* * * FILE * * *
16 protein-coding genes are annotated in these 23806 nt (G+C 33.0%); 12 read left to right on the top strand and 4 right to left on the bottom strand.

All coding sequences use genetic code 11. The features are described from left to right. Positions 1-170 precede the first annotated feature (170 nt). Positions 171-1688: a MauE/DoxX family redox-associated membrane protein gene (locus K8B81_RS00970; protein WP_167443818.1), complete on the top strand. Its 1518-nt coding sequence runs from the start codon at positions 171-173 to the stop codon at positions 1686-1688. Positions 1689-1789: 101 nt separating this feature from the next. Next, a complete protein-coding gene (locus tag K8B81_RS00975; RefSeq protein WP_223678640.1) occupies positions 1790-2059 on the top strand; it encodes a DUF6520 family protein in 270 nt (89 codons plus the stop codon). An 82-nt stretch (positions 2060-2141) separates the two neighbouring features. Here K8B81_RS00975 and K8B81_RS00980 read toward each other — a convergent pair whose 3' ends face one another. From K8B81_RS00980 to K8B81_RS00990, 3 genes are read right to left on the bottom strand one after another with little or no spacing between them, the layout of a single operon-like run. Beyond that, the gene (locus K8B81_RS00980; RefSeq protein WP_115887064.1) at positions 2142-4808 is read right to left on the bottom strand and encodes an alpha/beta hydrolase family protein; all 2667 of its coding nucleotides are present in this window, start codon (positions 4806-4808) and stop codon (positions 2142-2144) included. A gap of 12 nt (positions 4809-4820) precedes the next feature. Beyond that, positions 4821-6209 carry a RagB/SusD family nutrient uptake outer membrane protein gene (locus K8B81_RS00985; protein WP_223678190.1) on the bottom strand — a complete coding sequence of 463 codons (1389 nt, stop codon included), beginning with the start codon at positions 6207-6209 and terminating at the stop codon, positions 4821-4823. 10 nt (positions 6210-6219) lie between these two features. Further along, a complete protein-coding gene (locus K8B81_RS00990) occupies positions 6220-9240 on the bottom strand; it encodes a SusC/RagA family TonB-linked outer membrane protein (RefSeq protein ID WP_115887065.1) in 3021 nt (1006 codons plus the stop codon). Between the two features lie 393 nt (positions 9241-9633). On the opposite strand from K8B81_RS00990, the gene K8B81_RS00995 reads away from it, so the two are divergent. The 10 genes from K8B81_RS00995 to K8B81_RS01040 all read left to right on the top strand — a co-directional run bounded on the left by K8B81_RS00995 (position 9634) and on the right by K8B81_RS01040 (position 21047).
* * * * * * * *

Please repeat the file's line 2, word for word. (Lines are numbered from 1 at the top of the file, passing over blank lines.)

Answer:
All coding sequences use genetic code 11. The features are described from left to right. Positions 1-170 precede the first annotated feature (170 nt). Positions 171-1688: a MauE/DoxX family redox-associated membrane protein gene (locus K8B81_RS00970; protein WP_167443818.1), complete on the top strand. Its 1518-nt coding sequence runs from the start codon at positions 171-173 to the stop codon at positions 1686-1688. Positions 1689-1789: 101 nt separating this feature from the next. Next, a complete protein-coding gene (locus tag K8B81_RS00975; RefSeq protein WP_223678640.1) occupies positions 1790-2059 on the top strand; it encodes a DUF6520 family protein in 270 nt (89 codons plus the stop codon). An 82-nt stretch (positions 2060-2141) separates the two neighbouring features. Here K8B81_RS00975 and K8B81_RS00980 read toward each other — a convergent pair whose 3' ends face one another. From K8B81_RS00980 to K8B81_RS00990, 3 genes are read right to left on the bottom strand one after another with little or no spacing between them, the layout of a single operon-like run. Beyond that, the gene (locus K8B81_RS00980; RefSeq protein WP_115887064.1) at positions 2142-4808 is read right to left on the bottom strand and encodes an alpha/beta hydrolase family protein; all 2667 of its coding nucleotides are present in this window, start codon (positions 4806-4808) and stop codon (positions 2142-2144) included. A gap of 12 nt (positions 4809-4820) precedes the next feature. Beyond that, positions 4821-6209 carry a RagB/SusD family nutrient uptake outer membrane protein gene (locus K8B81_RS00985; protein WP_223678190.1) on the bottom strand — a complete coding sequence of 463 codons (1389 nt, stop codon included), beginning with the start codon at positions 6207-6209 and terminating at the stop codon, positions 4821-4823. 10 nt (positions 6210-6219) lie between these two features. Further along, a complete protein-coding gene (locus K8B81_RS00990) occupies positions 6220-9240 on the bottom strand; it encodes a SusC/RagA family TonB-linked outer membrane protein (RefSeq protein ID WP_115887065.1) in 3021 nt (1006 codons plus the stop codon). Between the two features lie 393 nt (positions 9241-9633). On the opposite strand from K8B81_RS00990, the gene K8B81_RS00995 reads away from it, so the two are divergent. The 10 genes from K8B81_RS00995 to K8B81_RS01040 all read left to right on the top strand — a co-directional run bounded on the left by K8B81_RS00995 (position 9634) and on the right by K8B81_RS01040 (position 21047).